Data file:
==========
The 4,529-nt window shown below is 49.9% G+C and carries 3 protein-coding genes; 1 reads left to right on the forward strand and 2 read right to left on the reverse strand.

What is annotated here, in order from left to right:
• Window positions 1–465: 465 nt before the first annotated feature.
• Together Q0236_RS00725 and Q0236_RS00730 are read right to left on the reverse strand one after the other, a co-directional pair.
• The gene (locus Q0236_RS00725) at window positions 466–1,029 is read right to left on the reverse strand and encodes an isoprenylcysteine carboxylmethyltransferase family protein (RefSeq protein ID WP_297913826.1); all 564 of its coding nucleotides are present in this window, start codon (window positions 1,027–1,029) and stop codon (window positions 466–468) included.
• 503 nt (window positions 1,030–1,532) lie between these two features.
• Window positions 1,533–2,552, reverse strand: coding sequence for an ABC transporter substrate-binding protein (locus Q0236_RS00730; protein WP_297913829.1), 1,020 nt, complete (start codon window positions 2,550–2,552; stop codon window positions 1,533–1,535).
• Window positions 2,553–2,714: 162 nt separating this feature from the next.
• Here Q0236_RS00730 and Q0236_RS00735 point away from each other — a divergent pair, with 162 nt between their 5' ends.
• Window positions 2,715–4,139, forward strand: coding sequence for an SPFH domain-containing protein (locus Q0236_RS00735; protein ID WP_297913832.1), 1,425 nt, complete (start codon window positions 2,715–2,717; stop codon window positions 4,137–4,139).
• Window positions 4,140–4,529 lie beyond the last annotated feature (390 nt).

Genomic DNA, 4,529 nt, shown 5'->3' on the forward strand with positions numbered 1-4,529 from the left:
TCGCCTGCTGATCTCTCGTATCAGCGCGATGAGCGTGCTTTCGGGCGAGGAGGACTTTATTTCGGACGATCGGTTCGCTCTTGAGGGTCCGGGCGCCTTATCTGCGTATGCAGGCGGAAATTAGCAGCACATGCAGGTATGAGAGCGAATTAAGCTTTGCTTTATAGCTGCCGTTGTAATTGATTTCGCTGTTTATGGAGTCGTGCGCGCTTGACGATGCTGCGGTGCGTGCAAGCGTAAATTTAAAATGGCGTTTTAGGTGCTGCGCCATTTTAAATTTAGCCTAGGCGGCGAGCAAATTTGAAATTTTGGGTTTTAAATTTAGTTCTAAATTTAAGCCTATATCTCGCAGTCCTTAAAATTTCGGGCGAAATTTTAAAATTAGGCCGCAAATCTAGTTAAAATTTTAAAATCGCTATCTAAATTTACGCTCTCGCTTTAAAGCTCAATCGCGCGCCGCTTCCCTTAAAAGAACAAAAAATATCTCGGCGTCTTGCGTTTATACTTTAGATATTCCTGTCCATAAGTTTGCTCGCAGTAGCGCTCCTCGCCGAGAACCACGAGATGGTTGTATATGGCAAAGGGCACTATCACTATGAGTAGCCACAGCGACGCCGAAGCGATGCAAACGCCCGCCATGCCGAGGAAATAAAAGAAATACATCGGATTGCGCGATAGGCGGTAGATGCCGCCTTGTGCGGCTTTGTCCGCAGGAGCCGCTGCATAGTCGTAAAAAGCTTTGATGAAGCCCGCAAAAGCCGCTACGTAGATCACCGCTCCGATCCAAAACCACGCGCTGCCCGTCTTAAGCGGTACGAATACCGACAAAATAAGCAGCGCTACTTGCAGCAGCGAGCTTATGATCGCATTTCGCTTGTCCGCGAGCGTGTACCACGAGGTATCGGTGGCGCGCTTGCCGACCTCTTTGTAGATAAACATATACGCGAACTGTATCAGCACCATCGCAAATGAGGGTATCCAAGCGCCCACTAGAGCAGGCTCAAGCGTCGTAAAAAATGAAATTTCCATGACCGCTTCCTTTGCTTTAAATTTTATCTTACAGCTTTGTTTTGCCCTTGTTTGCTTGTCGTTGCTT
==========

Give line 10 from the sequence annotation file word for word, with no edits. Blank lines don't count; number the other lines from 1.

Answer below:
• Window positions 2,715–4,139, forward strand: coding sequence for an SPFH domain-containing protein (locus Q0236_RS00735; protein ID WP_297913832.1), 1,425 nt, complete (start codon window positions 2,715–2,717; stop codon window positions 4,137–4,139).